Venice Canals, 2019

After several years of study and review of both materials, Mark Galanty sent a letter to Ruth Galanter congratulating her on her success. She was able to meet her original goal of finding a material that would allow plants to grow, was environmental qualities, was safer for children falling in, was lower-cost than the original vertical wall plan, was closer to the original 1906 historic banks, and was approved by Coastal Commission and the many city agencies involved. The winner was the Loffel Block, and it now had the majority support needed for the assessment district to be approved. Based on this Letter, Councilwoman Galanter dropped the Armorflex plan and only brought forward the Loffel Plan. Mark Galanty, worked with the residents, property owners, and canal stakeholders to eliminate any opposition to the compromise plan using Loffel Block. The VCA negotiated a fund to pay for anyone that could not afford the assessment amount. No-one applied for the money established in this fund. The city designed the restoration to be built in two phases in order to not disrupt the wildlife (tern, Coots, egrets, herons, ducks, etc.).

A welcome sign to the Venice Canals in 2023. The sign has been graffitied with stickers and markers.

Meanwhile, Councilwoman Galanter, negotiated a deal with the Summa Corporation, and other property owners under the Ballona Lagoon, to eliminate any issues with water flow rights to the Venice Canals. A deal was struck between the major underwater land owner to swap the city owned lots on the Venice Canals for land under the lagoon. Assuring the Lagoon and water to the Venice Canals would continue to flow in and out. The final hearing was the Coastal Commission, where there was no opposition to the Venice Canal Improvement project. Mark Galanty spoke on behalf of the Venice Canals Association. There were over 48 supporters in favor of the project, and no one spoke against it. Due to the signal of support from the staff and Coastal Commissioners, most of those in favor of the project passed on speaking.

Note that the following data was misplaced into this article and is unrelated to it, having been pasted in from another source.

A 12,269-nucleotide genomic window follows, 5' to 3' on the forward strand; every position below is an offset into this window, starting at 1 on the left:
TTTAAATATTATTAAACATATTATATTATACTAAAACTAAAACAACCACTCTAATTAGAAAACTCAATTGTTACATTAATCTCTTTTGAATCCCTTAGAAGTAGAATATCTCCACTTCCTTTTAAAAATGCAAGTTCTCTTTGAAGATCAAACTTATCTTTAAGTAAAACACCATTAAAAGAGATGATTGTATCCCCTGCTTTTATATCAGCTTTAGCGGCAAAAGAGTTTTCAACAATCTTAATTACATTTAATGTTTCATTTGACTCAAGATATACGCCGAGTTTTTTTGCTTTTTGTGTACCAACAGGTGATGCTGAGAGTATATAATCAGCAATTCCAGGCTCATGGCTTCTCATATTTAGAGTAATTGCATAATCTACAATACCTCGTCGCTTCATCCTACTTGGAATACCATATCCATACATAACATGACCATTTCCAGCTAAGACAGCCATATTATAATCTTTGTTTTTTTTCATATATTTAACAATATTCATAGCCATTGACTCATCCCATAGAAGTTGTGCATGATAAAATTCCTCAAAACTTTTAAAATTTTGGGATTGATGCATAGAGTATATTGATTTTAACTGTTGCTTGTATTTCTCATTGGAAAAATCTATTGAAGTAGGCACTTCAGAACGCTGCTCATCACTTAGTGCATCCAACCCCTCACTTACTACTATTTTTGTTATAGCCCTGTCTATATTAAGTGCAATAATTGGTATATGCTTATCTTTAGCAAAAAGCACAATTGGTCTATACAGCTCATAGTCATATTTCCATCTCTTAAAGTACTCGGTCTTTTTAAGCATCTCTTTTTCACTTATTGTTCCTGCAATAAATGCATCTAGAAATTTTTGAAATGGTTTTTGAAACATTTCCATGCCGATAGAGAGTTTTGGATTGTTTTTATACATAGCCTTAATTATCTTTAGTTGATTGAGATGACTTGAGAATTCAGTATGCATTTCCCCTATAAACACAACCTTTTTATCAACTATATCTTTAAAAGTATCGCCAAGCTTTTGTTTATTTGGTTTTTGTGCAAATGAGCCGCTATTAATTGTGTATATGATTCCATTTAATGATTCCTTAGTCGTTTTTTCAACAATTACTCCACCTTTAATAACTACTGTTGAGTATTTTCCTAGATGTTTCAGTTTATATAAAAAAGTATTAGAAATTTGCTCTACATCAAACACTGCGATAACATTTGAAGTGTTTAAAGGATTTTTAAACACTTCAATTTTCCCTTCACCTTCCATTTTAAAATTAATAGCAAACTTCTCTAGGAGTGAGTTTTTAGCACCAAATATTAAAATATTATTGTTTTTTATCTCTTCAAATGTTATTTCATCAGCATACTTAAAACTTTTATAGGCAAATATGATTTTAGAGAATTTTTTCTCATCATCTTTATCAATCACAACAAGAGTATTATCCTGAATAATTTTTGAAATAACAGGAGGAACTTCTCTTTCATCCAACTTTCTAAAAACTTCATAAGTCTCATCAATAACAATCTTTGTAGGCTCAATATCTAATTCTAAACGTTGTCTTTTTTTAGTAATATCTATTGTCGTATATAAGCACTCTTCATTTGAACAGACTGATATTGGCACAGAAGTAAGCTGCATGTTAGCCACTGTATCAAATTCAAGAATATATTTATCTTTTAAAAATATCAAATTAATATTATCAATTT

Instead of street addresses, homes are addressed by their canal. These canal signs are in a state of disrepair before the 2023 April cleaning to get rid of annual algae blooms

Councilwoman Galanter, and staff member Jim Bichart, as well as City Engineers Luis Ganajas, environmental engineer Russ Ruffing worked on the City, State and National approvals. At the Coastal Commission hearing the Venice Canals Association supported the plan, and there was finally no opposition to the restoring of the Venice Canals. The estimated costs for the improvements were 12 million dollars. 6.9 million paid as an assessment district. The project included dredging the canals and removing the soil to a class 1 toxic site, removing crumbling sidewalks, replacing new sidewalks, 5 feet deep in center, 1 1/2 feet on the sides, Loffel Block at 55 degrees through the canals. Rebuilding the foot bridges that go over the canals. The property owners in the canals paid approximately $6,600 over a 10 year-period for a 30 by 90 foot lot frontage, and $7,800 for a 40 by 90 foot lot frontage. Work began in March 1992, and was completed in 1993. The assessment could be paid in full, or paid over time with interest at approximately 5% interest.[31] As a result of the completion of the Venice Canals Improvement, the VCA held a carnival in 1993 with Gondolas, food, art, music to celebrate the rehabilitation and improvement of the Venice Canals. Two gondolas from Naples California were rented to take passengers on the Venice Canals like in 1906. The Venice Canals again celebrated the Canal 10 year anniversary of the restoration with another party in 2003.[citation needed]

See also[edit]


  1. ^ "National Register Information System". National Register of Historic Places. National Park Service. April 15, 2008.
  2. ^ "The Lost Canals of Venice of America". April 5, 2013. Retrieved August 28, 2021.
  3. ^ Masters, Nathan (April 5, 2013). "The Lost Canals of Venice of America". LA as Subject. KCET. Retrieved December 24, 2014.
  4. ^ Stanton, Jeffrey. "Map of Venice, 1925". Venice History Site.
  5. ^ a b Venice California 'Coney Island of the Pacific' Hardcover – 2005 Jeffrey Stanton

External links[edit]